Title: Incidence of hypomagnesemia on proton pump inhibitors at the Huntington Veterans Affairs Medical Center – IHOP


Proton pump inhibitors (PPIs), both prescription and over-the-counter, are widely used for the treatment of acid-related disease states such as dyspepsia, gastroesophageal reflex disease, esophagitis, and peptic ulcers. These medications are generally considered safe in most patient populations; however, there are several adverse effects that may occur with long-term use. Hypomagnesemia is a newer complication arising in the literature following multiple case reports over the past several years, although the true incidence of hypomagnesemia associated with PPI use remains unclear at this time.


A retrospective chart review was performed on patients enrolled at the Huntington VAMC who are receiving or have received long-term PPI therapy (considered > 3 months). Magnesium levels were reviewed to determine the incidence of hypomagnesemia with PPI use. Other data analyzed included age, PPI prescribed, calcium level, potassium level, and diuretic use (both Loop and thiazide).


Three hundred thirty one patients were identified and reviewed that had a prescription for a PPI for 3 months or longer. Of the 331 patient charts reviewed, 192 met the study inclusion criteria and were analyzed for hypomagnesemia while on PPI therapy. There was a total of 51 out of 192 patients (26.6%) with hypomagnesemia reported at least 3 months after starting PPI therapy. The decline in magnesium levels over time while on PPI therapy resulted in a Pearson’s Correlation of -0.24 which was statistically significant (p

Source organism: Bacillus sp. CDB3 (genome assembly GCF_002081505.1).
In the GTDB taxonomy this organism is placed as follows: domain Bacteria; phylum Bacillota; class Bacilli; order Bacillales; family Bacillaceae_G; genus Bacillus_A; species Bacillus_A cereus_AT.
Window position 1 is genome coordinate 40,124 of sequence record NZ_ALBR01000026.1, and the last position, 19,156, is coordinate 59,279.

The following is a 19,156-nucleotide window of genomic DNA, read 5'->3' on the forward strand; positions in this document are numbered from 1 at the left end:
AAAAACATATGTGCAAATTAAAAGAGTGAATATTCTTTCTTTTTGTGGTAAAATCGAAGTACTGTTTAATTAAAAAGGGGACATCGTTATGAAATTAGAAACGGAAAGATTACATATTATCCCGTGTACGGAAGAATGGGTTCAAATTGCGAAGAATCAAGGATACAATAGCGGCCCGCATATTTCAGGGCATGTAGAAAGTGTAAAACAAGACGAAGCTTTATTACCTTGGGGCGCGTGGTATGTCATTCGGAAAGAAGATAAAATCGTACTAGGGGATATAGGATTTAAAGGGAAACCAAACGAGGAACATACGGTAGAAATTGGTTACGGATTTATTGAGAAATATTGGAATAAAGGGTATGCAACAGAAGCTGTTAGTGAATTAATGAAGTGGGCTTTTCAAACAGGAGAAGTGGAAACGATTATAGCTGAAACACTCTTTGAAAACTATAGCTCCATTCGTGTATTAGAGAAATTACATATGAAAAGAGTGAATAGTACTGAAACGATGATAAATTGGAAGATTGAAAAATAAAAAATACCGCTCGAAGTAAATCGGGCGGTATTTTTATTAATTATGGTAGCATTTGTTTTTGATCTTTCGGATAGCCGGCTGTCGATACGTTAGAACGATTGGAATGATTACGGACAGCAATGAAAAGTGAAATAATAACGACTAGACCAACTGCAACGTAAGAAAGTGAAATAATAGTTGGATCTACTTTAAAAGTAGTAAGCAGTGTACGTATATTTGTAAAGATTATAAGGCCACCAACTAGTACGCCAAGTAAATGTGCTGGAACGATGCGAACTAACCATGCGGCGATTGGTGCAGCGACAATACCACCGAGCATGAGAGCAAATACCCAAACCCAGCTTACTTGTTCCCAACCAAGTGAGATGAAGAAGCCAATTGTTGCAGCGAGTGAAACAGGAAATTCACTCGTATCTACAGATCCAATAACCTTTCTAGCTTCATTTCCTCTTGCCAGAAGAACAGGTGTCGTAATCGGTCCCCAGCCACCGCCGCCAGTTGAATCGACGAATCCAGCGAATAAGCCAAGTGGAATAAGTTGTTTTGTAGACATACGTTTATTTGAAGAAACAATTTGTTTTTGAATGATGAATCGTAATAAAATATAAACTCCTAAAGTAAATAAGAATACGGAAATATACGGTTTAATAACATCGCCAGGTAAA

In conclusion, hypomagnesemia may result in patients on long-term PPI therapy regardless of age and diuretics may further contribute to this issue. Low magnesium does not appear to be correlated with hypokalemia or hypocalcemia in this patient population. Baseline and routine monitoring of magnesium should be considered in patients that are being started on PPI therapy or are continued on therapy long-term. Additional studies would be helpful in determining the incidence of hypomagnesemia with the addition of a PPI in patients already prone to this problem. The use and effectiveness of magnesium supplementation in those with hypomagnesemia while on a PPI should be evaluated to determine if patients should be on long-term supplementation or if alternative antacid therapy should be considered.

Conflict(s) of Interest

The authors declare no actual or potential conflicts of interest.

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